I'm here today to write about Serge Ibaka, who piqued my interested when I covered the Orlando Pro Summer League last July. I thought then that his length, athleticism, and skill would ensure he had a promising career ahead of him.
Watching him in the playoffs against the Lakers has convinced me that I was right, though I'm not here to gloat, or anything. In blocking 7 shots last night, he became the youngest player to swat at least as many shots in a postseason game, breaking Dwight Howard's record by almost 2 full years.
That feat got me thinking bigger picture. Just how special a shot-blocker is Ibaka anyway? To find out, I put these endpoints into a season search on basketball-reference.com:
Block rate > 5.0% (Ibaka's at 5.5 this season)
Total minutes played > 1300 (Ibaka's at 1323)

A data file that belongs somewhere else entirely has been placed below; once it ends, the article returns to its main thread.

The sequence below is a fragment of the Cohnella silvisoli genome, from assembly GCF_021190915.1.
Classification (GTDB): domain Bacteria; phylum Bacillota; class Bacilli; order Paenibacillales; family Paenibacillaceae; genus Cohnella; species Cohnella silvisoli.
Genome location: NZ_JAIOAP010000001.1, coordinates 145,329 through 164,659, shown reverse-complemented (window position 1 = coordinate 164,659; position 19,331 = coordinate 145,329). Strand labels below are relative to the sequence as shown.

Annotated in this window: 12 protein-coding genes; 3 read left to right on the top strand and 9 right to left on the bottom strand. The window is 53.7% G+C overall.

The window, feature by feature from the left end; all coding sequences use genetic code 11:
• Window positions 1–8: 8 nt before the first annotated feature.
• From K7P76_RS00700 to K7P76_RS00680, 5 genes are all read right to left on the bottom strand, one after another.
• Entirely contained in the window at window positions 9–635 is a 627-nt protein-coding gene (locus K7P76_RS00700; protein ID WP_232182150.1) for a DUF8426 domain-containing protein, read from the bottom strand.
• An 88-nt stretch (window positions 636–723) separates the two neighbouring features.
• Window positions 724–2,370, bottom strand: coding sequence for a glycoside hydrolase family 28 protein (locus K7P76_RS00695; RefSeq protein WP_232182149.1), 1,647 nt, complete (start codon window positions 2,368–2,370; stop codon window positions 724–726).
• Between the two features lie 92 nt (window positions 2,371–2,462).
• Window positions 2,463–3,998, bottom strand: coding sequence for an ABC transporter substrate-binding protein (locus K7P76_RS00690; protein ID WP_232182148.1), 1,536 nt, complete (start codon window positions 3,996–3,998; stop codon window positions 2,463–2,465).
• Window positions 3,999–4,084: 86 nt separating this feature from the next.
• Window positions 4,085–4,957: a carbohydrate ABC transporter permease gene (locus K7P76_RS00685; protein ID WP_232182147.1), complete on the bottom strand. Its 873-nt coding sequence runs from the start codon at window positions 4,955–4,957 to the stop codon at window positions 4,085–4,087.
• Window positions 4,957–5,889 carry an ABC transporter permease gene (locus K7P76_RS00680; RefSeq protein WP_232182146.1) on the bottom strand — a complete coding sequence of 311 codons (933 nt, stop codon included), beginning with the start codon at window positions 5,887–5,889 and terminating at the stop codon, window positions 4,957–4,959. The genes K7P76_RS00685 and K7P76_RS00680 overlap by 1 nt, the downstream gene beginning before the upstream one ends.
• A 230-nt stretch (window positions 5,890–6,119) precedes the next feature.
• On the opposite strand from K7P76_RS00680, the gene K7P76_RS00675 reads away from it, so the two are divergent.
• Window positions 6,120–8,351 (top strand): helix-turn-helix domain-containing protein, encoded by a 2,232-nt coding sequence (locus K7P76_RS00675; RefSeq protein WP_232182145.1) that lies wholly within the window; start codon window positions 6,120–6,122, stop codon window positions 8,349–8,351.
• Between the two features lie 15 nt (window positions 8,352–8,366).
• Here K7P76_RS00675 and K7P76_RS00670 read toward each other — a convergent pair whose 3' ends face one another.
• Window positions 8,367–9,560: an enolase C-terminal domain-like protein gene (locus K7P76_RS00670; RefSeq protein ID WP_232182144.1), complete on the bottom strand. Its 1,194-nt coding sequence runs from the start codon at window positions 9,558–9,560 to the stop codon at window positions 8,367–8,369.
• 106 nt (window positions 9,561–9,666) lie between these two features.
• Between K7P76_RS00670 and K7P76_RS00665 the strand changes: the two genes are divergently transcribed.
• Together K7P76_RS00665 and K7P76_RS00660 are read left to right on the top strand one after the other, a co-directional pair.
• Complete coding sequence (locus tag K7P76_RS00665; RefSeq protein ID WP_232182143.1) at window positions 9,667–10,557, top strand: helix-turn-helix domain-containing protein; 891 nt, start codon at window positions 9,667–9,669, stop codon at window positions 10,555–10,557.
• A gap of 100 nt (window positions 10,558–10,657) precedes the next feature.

As you can see, Andrew Bynum and Josh Smith put up similar stats at 19--a year younger than Ibaka--but neither exceeded Ibaka's 5.5% block rate. Andrei Kirilenko (5.9% at age 20), Shaquille O'Neal (5.7% at age 20) and Smith (6.2% at age 20) were the only players to best Ibaka's block rate at the same age. That's one Hall-of-Famer and two fringe All-Stars, though Smith somehow got snubbed from this year's team.
The conclusion to draw here is that Ibaka's doing things defensively that few people have ever done at his age. The next step for him is to cut back the fouling; only Bynum fouled nearly as much per 36 minutes as Ibaka does (5.3). Once he does that, and learns to do enough offensively that he can play longer stretches at a time, he's looking at a future All-Star berth. To me, he's the Thunder's best long-term option at power forward. Should Ibaka emerge, Oklahoma City could move Jeff Green, a natural small forward, to the bench.
I look forward to Ibaka taking on a greater role next season, and to his keying future success for the Thunder. But the great thing is that he's a treat to watch, even now. And we can't buy him a drink in this country until September. Incredible.